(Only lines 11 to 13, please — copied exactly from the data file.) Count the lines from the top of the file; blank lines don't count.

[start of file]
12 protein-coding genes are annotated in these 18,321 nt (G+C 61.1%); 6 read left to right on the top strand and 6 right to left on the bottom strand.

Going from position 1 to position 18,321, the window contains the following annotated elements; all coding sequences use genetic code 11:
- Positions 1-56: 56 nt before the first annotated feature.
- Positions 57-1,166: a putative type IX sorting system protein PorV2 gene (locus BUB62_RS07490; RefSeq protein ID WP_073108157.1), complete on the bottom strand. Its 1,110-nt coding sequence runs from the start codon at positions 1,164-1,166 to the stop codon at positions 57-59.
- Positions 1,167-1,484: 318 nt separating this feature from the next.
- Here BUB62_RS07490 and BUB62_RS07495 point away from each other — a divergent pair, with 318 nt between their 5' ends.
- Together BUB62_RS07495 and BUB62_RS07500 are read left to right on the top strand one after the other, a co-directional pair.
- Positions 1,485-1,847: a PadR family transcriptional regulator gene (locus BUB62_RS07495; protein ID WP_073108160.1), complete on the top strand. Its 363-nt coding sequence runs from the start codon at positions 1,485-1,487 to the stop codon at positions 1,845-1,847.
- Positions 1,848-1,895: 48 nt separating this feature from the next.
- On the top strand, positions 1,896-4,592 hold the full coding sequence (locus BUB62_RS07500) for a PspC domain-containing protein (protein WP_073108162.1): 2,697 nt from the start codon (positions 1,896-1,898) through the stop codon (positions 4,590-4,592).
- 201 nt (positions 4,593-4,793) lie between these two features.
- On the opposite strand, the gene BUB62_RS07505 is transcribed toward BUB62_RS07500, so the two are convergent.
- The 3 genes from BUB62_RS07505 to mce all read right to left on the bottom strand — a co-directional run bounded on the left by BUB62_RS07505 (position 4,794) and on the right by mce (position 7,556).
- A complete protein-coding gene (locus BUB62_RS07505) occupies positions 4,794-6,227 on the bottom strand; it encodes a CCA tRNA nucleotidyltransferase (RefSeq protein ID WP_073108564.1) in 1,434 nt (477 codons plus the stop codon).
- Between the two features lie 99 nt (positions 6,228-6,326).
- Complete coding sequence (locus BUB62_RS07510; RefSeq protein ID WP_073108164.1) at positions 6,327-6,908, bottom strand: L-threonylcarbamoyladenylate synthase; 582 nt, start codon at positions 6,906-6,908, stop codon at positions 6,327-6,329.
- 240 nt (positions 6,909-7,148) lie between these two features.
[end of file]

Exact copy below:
- 201 nt (positions 4,593-4,793) lie between these two features.
- On the opposite strand, the gene BUB62_RS07505 is transcribed toward BUB62_RS07500, so the two are convergent.
- The 3 genes from BUB62_RS07505 to mce all read right to left on the bottom strand — a co-directional run bounded on the left by BUB62_RS07505 (position 4,794) and on the right by mce (position 7,556).